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Albert Behnke’s Cadillacs

albert behnke cadillac

My grandfather, Albert Behnke, loved a lot of things: his family, his friends, his plants and his company. And, like a lot of men, he had a life-long love affair with cars. For him, it was the Cadillac. He worked hard, so every few years he would order a new Cadillac. He was able to get his first Cadillac (seen above) in 1955. My Uncle Albert recalls that back in those days, the Cadillac was the top symbol of success in the USA; the ultimate luxury car; the best made car. For a German immigrant who started with nothing, this was a big deal for him.

Albert also told me: “They always bought the Cadillacs at some place in Montgomery County near Silver Spring.  Dad’s sales person was usually Jim Coleman who now has various car businesses.  Buying the car was always a big deal.  I don’t remember much discussion on how it was physically shaped – the fins etc.  So the main thing was the color.  Once it arrive, dad would go over it with fine tooth comb.  The slightest defect had to be fixed.  Probably drove the Cadillac place crazy.  But in all the giant vacations out west USA,  it never broke down totally.  He would also have his Cadillac shipped back to Germany when he would go to visit.”

I have so many photos my grandmother, Rose Behnke, took of different cars and trucks we had over the years, but something about this one made me want to share it with you.  I wish we still had this beauty.  I always remember riding in the different Cadillac’s but never in something that looked this cool!  Our good friend, Mr. Steinle, is the man in the suit and more than likely, the other two men were employees at the nursery.

Albert Behnke built the garage in the photo on the property for his pride and joy.  And today it is still standing. Years after he stopped using it for his cars, it became a storage building for food for the swans and ducks along with everything my grandmother just could not throw away. Later, it became the Woody Plant Department’s office. We even for a time stored fertilizer in there. Now, it is home to Ducky Hong’s Bonsai Classroom where you can learn all about growing bonsai.

by Stephanie Fleming, Behnke Nurseries

Stephanie Fleming was raised at Behnke’s Nurseries in Beltsville. Her Mom, Sonja, was one of Albert & Rose Behnke’s four children. She was weeding from the moment she could walk and hiding as soon as she was old enough to run, so many weeds, so little time. Although she quickly learned how to pull out a perennial and get taken off of weed pulling duty.

This Post Has One Comment

  1. Stephanie, I do love to read your posts. Great family history and so insightful. Oddly, just yesterday I was talking to my nephew about my father’s last vehicles.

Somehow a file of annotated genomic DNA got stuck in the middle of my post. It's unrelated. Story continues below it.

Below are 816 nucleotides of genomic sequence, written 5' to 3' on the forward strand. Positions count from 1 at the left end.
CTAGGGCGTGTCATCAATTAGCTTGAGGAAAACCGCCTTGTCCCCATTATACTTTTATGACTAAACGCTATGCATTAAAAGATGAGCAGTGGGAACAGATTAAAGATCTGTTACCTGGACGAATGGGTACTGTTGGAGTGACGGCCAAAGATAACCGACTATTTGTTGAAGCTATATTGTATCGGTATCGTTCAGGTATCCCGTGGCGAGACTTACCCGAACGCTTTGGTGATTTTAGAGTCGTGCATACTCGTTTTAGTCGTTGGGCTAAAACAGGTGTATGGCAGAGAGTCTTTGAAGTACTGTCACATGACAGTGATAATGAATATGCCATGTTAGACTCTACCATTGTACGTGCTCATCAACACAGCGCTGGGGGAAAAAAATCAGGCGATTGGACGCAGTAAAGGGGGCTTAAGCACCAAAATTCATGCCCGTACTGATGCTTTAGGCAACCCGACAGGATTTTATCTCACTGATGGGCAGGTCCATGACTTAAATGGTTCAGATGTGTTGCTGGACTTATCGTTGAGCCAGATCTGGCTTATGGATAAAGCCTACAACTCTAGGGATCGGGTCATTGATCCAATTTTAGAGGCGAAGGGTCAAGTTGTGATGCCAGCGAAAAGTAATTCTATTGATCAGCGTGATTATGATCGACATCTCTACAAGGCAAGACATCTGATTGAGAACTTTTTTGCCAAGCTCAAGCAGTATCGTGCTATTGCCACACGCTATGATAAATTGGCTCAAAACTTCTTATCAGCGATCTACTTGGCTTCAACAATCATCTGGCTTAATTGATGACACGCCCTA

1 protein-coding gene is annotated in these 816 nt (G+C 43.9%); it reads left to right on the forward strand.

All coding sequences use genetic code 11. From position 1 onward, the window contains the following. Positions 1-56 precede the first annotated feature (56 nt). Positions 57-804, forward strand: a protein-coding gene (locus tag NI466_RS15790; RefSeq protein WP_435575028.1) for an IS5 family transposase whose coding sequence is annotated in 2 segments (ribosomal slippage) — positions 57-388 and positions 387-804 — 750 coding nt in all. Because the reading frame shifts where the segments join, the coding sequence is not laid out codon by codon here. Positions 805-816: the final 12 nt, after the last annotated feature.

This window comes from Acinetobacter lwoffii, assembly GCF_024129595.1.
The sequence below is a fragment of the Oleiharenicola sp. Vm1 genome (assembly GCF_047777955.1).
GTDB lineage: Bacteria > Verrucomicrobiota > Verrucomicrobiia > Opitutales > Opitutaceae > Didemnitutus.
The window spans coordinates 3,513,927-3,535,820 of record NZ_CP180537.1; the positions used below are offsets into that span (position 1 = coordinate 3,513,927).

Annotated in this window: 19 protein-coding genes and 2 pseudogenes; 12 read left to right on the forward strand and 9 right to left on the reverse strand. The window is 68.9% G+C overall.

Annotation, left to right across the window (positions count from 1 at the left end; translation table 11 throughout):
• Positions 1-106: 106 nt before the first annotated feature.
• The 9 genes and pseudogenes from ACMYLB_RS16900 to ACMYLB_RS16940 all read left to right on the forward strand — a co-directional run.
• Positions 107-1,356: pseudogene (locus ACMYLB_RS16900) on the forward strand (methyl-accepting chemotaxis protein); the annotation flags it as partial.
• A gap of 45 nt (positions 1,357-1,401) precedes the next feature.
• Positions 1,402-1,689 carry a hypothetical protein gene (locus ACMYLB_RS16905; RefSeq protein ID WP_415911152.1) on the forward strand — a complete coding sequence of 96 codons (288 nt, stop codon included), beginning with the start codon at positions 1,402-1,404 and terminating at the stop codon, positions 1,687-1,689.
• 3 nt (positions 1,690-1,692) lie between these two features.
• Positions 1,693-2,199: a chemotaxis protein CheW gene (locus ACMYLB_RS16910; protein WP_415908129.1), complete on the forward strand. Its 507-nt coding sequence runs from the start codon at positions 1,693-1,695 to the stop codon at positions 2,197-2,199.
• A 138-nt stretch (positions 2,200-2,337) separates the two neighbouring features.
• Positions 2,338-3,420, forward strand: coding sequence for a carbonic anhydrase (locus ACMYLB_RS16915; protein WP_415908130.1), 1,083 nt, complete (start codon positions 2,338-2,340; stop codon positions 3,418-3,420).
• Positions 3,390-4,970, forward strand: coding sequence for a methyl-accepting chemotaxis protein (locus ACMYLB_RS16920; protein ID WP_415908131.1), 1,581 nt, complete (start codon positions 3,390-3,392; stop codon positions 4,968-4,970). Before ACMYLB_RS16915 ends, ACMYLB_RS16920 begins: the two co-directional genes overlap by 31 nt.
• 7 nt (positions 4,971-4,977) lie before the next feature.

1 – Harley Davidson Hog, 1 – little Red pickup, And 1 huge luxurious car – a Cadillac he bought off your grandparents. We called it “the tank.” Could pile a lot of people in there. Could plow through snowdrifts. I became their driver when they were their last days. Parallel parking became a challenge for my dad by that time.

    My father would always call it “Behnke’s car.” “We’ll go to visit in the Behnke’s car.” I am trying to remember when he bought it, but he had it for years. You know my parents did alot of road trips also. My mother was a ‘rock hound’ herself. She didn’t like driving ‘The Behnke’ – not like her pickup, she was short and couldn’t see out the back – BUT – The Behnke had a lot of room and load capacity for all the big rocks they brought back from wherever.

    They didn’t build a fireplace like your grandparents, but had all over the place, house, porch, barn, wagon shed. so, carefully marked with a piece of paper and ink – where each came from. When I cleared out the farm – so few were legible, and paper disintegrated. But, 2 schools and many family members have Grandma’s rocks – like I do myself. All because The Behnke brought them home.

    Sidenote – when they flew to places, my mother ditched whatever in her suitcase and large pocketbook for rocks. Before the TSA. But, my father said one time it was cheaper to drive to Arizona then to pay the air freight on my mother’s rocks. Therefore – drive “The Behnke” in comfort. Albert and Rose – you come from good people.


    Ethel “Pepper” Hoffmeister Scotto. Tom’s youngest daughter.

    Thank you.

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